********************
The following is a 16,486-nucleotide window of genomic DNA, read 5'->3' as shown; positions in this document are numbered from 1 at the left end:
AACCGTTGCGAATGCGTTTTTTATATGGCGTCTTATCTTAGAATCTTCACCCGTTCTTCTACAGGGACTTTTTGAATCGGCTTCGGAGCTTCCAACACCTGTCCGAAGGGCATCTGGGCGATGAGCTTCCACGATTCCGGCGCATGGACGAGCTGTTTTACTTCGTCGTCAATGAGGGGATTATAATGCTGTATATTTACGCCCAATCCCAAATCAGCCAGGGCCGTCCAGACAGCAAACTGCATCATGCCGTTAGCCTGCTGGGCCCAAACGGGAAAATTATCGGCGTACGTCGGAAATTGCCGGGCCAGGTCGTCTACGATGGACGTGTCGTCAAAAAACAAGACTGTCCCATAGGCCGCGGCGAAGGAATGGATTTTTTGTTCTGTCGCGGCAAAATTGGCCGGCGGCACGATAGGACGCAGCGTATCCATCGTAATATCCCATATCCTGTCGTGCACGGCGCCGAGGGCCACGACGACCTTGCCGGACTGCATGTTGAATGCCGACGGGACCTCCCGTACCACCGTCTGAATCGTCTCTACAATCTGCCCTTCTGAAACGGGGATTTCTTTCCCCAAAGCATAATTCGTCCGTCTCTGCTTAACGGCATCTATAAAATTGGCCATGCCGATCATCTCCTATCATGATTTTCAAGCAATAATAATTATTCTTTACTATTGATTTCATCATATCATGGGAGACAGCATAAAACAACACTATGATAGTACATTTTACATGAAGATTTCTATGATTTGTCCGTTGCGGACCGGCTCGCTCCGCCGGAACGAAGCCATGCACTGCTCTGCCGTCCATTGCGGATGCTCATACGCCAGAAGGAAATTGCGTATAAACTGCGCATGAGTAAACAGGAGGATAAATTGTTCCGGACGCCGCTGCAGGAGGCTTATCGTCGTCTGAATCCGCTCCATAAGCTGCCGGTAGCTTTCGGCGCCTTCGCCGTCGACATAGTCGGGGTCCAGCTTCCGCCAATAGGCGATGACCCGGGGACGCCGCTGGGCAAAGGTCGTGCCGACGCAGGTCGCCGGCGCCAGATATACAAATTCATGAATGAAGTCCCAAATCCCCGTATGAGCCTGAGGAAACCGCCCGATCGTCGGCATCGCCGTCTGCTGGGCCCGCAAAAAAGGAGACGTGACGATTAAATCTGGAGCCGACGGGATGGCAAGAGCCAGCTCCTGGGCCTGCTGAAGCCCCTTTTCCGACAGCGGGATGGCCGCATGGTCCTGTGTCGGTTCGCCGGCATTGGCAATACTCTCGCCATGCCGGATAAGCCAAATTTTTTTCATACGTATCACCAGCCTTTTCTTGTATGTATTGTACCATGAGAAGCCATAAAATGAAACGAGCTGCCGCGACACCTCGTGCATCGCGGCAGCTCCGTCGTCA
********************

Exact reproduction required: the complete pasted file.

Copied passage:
The following is a 16,486-nucleotide window of genomic DNA, read 5'->3' as shown; positions in this document are numbered from 1 at the left end:
AACCGTTGCGAATGCGTTTTTTATATGGCGTCTTATCTTAGAATCTTCACCCGTTCTTCTACAGGGACTTTTTGAATCGGCTTCGGAGCTTCCAACACCTGTCCGAAGGGCATCTGGGCGATGAGCTTCCACGATTCCGGCGCATGGACGAGCTGTTTTACTTCGTCGTCAATGAGGGGATTATAATGCTGTATATTTACGCCCAATCCCAAATCAGCCAGGGCCGTCCAGACAGCAAACTGCATCATGCCGTTAGCCTGCTGGGCCCAAACGGGAAAATTATCGGCGTACGTCGGAAATTGCCGGGCCAGGTCGTCTACGATGGACGTGTCGTCAAAAAACAAGACTGTCCCATAGGCCGCGGCGAAGGAATGGATTTTTTGTTCTGTCGCGGCAAAATTGGCCGGCGGCACGATAGGACGCAGCGTATCCATCGTAATATCCCATATCCTGTCGTGCACGGCGCCGAGGGCCACGACGACCTTGCCGGACTGCATGTTGAATGCCGACGGGACCTCCCGTACCACCGTCTGAATCGTCTCTACAATCTGCCCTTCTGAAACGGGGATTTCTTTCCCCAAAGCATAATTCGTCCGTCTCTGCTTAACGGCATCTATAAAATTGGCCATGCCGATCATCTCCTATCATGATTTTCAAGCAATAATAATTATTCTTTACTATTGATTTCATCATATCATGGGAGACAGCATAAAACAACACTATGATAGTACATTTTACATGAAGATTTCTATGATTTGTCCGTTGCGGACCGGCTCGCTCCGCCGGAACGAAGCCATGCACTGCTCTGCCGTCCATTGCGGATGCTCATACGCCAGAAGGAAATTGCGTATAAACTGCGCATGAGTAAACAGGAGGATAAATTGTTCCGGACGCCGCTGCAGGAGGCTTATCGTCGTCTGAATCCGCTCCATAAGCTGCCGGTAGCTTTCGGCGCCTTCGCCGTCGACATAGTCGGGGTCCAGCTTCCGCCAATAGGCGATGACCCGGGGACGCCGCTGGGCAAAGGTCGTGCCGACGCAGGTCGCCGGCGCCAGATATACAAATTCATGAATGAAGTCCCAAATCCCCGTATGAGCCTGAGGAAACCGCCCGATCGTCGGCATCGCCGTCTGCTGGGCCCGCAAAAAAGGAGACGTGACGATTAAATCTGGAGCCGACGGGATGGCAAGAGCCAGCTCCTGGGCCTGCTGAAGCCCCTTTTCCGACAGCGGGATGGCCGCATGGTCCTGTGTCGGTTCGCCGGCATTGGCAATACTCTCGCCATGCCGGATAAGCCAAATTTTTTTCATACGTATCACCAGCCTTTTCTTGTATGTATTGTACCATGAGAAGCCATAAAATGAAACGAGCTGCCGCGACACCTCGTGCATCGCGGCAGCTCCGTCGTCA